For nine years, Kevin Joss has held his son’s memory close to his heart.
He remembers his son, Cody, as a social, fun-loving young man, who loved getting together with friends and family, watching wrestling, cheering on the Winnipeg Jets, and listening to heavy metal music.
“Always in a cheery mood. Was known for his smile, always smiling,” his father Kevin Joss said from the living room of his home near Headingley, Man.
“He got along with almost everybody. Just an easy-going, simple man.”
Those memories are sadly all Kevin has left. Cody’s life was tragically cut short on Dec. 19, 2014, when he was struck by a vehicle while crossing the street at Inkster Boulevard and McGregor Street. The driver didn’t stop at the scene. No arrests have ever been made.
The night is still a blur for Kevin.
“A lot of it is still a fog. When it’s been this long, you tend to hold onto the better memories of it all,” Kevin said.
“But our job is to keep it out in the public.”
Kevin said he was at work that night, when he got a call that would forever change his life.
“I was basically whisked away to the hospital, and I got more details that he was struck and left beside (the road) and that it was a hit and run,” Kevin said.
“And now we’ve been living that for nine years. A hit and run. Somebody just left him at the side of the road.”
For the past nine years, Kevin has attended Winnipeg police press conferences and annual vigils, putting out the plea for any information that could be the missing piece in Cody’s case.
But not having any justice or closure is something that only magnifies the pain of losing Cody in such a tragic way, Kevin says. He also says he’s found some comfort and support through the Manitoba Organization for Victim Assistance, also known as MOVA.
“Knowing other people and hearing other stories (in) sessions when you get together and talk can be rather emotional, rather traumatic, but having that support system there, it’s crucial.” Kevin said.
MOVA president Karen Wiebe, who lost her own son in a 2003 homicide, says unsolved cases bring an elevated level of trauma to families and loved ones of victims of crime.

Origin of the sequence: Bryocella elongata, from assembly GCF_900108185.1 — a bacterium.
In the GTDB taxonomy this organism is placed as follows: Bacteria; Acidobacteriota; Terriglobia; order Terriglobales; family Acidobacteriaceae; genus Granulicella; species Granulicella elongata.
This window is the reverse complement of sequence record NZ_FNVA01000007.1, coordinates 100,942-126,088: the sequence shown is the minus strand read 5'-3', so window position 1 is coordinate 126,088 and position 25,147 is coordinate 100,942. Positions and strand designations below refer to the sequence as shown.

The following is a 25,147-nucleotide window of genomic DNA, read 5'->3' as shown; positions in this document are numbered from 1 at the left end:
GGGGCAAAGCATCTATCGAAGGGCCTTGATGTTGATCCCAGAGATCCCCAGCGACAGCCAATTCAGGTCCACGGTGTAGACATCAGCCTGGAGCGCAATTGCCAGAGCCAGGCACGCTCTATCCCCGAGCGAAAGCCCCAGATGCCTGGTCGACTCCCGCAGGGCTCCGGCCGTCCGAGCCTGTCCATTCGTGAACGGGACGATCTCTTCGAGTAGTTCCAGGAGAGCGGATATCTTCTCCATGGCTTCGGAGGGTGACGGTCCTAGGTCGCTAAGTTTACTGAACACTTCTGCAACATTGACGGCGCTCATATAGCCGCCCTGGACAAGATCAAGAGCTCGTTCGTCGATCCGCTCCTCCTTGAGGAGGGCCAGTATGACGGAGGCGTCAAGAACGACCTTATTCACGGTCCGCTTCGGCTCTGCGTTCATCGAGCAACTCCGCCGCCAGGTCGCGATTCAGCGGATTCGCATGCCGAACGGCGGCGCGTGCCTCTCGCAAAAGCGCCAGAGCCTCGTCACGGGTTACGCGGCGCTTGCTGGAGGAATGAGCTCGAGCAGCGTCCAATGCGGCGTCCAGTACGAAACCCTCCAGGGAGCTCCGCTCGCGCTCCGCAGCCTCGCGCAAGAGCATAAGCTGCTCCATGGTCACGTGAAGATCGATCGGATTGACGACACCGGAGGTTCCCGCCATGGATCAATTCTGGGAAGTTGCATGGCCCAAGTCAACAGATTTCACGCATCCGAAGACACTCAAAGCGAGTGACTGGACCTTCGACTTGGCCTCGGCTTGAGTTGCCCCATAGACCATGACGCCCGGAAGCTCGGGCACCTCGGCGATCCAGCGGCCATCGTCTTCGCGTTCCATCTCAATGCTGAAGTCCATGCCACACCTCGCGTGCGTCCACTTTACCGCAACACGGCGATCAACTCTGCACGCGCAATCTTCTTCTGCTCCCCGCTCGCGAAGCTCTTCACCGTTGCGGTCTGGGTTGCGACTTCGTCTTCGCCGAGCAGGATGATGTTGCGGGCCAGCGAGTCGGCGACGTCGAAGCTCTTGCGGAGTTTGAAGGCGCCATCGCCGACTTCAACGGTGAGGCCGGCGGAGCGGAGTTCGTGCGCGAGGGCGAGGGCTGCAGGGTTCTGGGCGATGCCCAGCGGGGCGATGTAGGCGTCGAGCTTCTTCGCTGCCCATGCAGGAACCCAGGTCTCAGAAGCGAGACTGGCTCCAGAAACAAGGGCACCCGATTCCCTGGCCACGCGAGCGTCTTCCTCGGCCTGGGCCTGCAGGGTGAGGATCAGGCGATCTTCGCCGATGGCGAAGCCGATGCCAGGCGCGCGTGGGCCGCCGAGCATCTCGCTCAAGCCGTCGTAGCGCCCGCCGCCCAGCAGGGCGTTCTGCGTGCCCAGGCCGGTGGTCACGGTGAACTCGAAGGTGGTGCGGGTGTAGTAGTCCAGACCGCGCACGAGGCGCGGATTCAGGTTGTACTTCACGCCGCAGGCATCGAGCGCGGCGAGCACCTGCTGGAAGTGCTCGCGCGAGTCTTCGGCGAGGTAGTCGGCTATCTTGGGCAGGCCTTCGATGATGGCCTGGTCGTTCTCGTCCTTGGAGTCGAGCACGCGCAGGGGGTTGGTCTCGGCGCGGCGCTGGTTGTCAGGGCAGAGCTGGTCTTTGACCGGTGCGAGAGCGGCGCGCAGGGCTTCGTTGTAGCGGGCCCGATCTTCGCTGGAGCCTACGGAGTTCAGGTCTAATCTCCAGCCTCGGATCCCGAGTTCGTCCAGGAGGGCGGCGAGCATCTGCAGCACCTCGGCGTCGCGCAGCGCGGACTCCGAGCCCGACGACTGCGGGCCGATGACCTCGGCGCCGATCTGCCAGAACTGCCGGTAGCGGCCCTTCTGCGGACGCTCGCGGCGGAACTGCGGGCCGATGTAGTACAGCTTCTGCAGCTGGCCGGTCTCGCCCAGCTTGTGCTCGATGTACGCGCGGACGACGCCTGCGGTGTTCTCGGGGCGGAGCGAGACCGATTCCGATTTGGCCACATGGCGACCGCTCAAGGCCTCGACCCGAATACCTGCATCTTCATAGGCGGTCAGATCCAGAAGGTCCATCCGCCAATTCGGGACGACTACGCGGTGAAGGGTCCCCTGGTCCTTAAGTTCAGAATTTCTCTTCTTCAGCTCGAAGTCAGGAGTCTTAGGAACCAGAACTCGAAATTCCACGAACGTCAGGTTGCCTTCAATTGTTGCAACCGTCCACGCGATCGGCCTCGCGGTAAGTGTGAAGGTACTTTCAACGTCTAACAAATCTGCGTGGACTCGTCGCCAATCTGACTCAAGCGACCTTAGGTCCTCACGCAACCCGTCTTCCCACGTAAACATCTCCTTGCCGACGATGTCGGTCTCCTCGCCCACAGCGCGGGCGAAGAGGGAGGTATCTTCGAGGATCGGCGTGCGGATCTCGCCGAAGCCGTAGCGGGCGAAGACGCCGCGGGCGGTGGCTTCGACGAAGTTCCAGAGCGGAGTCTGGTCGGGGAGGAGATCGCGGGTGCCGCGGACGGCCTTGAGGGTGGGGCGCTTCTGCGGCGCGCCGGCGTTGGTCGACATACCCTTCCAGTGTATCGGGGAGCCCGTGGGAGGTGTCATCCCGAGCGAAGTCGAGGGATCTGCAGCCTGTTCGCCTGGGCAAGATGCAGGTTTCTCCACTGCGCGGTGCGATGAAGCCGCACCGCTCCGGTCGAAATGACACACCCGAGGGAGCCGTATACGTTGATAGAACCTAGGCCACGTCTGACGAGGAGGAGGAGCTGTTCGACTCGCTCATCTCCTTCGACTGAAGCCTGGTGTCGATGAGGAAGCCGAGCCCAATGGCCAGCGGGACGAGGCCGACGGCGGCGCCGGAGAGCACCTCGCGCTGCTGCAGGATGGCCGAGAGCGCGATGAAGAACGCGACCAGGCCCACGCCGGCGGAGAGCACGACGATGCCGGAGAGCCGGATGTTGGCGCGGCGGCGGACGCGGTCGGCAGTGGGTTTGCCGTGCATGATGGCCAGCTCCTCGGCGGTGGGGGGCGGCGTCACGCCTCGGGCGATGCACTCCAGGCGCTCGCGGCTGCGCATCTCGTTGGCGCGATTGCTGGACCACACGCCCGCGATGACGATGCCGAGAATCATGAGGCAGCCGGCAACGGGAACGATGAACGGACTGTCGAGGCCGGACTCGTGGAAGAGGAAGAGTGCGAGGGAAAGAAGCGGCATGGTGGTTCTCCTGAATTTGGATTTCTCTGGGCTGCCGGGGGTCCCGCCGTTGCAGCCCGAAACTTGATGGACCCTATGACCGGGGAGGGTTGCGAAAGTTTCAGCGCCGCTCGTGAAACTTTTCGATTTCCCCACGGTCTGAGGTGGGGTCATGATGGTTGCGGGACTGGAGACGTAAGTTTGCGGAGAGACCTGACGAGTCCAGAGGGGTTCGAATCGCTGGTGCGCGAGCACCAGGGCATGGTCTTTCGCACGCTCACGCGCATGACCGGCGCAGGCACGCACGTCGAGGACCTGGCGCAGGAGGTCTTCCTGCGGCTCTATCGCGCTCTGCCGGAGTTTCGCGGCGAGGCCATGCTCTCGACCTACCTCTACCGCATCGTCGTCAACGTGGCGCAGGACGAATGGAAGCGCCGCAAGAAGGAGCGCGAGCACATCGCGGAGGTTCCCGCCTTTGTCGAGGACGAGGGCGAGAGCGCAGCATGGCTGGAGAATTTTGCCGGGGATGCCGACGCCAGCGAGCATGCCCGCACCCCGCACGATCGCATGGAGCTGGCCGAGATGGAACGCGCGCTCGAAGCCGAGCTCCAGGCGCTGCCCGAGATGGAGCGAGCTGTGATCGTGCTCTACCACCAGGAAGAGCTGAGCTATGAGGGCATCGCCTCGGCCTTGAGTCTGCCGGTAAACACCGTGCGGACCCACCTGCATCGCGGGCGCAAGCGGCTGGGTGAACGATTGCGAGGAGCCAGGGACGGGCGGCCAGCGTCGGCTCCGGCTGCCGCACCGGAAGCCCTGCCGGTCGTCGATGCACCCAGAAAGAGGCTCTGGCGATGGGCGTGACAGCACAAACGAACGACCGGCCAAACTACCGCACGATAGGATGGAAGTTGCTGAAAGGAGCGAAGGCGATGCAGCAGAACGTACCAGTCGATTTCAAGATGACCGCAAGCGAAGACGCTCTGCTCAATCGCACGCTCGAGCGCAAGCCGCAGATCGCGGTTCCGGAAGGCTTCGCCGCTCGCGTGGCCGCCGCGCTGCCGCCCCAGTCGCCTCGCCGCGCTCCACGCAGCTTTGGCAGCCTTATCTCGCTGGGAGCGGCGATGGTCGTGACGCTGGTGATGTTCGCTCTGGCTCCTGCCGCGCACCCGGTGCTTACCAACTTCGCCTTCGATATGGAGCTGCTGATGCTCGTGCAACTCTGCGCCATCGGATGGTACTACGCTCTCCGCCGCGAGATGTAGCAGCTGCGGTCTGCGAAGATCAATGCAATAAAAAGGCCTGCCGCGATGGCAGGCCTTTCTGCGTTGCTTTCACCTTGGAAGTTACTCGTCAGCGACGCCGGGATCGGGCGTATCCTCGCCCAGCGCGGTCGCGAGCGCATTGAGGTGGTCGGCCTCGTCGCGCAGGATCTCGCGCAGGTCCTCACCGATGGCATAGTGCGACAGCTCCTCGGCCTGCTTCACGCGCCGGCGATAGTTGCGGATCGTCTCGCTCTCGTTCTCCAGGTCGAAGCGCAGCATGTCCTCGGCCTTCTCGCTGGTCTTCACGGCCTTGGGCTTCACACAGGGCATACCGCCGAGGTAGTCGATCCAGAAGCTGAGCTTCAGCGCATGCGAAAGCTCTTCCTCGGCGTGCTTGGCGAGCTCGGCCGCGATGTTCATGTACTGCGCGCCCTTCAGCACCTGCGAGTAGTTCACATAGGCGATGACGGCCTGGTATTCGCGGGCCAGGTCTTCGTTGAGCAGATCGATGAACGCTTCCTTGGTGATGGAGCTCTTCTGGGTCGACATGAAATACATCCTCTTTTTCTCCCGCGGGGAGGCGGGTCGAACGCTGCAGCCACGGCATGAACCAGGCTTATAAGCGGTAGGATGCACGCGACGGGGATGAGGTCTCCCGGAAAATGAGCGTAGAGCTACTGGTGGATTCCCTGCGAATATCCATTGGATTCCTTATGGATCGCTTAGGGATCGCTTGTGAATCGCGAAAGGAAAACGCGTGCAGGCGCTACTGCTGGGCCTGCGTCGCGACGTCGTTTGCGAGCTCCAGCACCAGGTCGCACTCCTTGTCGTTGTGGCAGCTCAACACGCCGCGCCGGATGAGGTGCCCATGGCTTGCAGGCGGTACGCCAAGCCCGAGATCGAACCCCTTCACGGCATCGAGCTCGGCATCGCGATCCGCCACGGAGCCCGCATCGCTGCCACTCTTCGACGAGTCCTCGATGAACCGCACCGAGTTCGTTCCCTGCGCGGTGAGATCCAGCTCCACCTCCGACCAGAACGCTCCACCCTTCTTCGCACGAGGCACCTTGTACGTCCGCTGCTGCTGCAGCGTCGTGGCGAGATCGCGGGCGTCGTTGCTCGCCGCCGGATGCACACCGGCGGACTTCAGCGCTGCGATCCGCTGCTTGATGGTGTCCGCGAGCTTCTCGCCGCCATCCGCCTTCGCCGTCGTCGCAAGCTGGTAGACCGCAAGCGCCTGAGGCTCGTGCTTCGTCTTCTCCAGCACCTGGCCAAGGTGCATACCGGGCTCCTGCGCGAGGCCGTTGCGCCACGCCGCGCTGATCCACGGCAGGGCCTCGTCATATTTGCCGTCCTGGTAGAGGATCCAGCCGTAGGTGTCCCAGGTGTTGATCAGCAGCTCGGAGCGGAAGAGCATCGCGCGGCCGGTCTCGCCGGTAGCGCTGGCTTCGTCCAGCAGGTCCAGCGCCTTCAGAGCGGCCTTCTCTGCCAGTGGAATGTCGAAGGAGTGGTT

“In Cody’s case, horrendous, horrendous that a young person’s life was taken and nobody will speak up about it. Nobody will give any clues or any hints,” Wiebe told Global News.
“I suspect that the police probably know who did it. I suspect there are a number of people who know who did it. But without the proof, they can’t move forward. And if nobody comes forward, Cody’s family then lives in limbo.”
She says while an arrest likely won’t bring the family any closure, it will allow them to move forward.
“It’s been so many years and they’re still in limbo and they’re waiting for somebody to have the courage to step forward and say ‘this is what happened, I know what happened’ and at least allow them to turn a page in their book,” she said. “There’s certainly not going to be any closure, but allow the Joss’ to turn a page and say, ‘OK, this is what’s happened, now I can move onto the next step’.”
“When you don’t know who stole the most precious thing in the world from you — and won’t give it back, can’t give it back — there can’t be anything more devastating than that,” Wiebe added.
Winnipeg police last held a press conference on Cody Joss’ case in December 2022. Since then, officers say there have been no new investigational avenues to pursue.
Kevin said even though times goes by, he’ll keep sharing his son’s story to ensure Cody’s story never fades out of memory.
“In my eyes, somebody wrote Cody off…. They wrote him off, right off the beginning. Boom. Off to the side of the road. I’m going to flee like a coward,” Kevin said through tears.
“My son was here…. We were gifted to have his presence for 21 years, and he shouldn’t be written off like that. His story has a right to be told right to the end.”
Winnipeg police, family renew calls for tips in fatal hit and run, 8 years after death of Cody Joss
&© 2023 Global News, a division of Corus Entertainment Inc.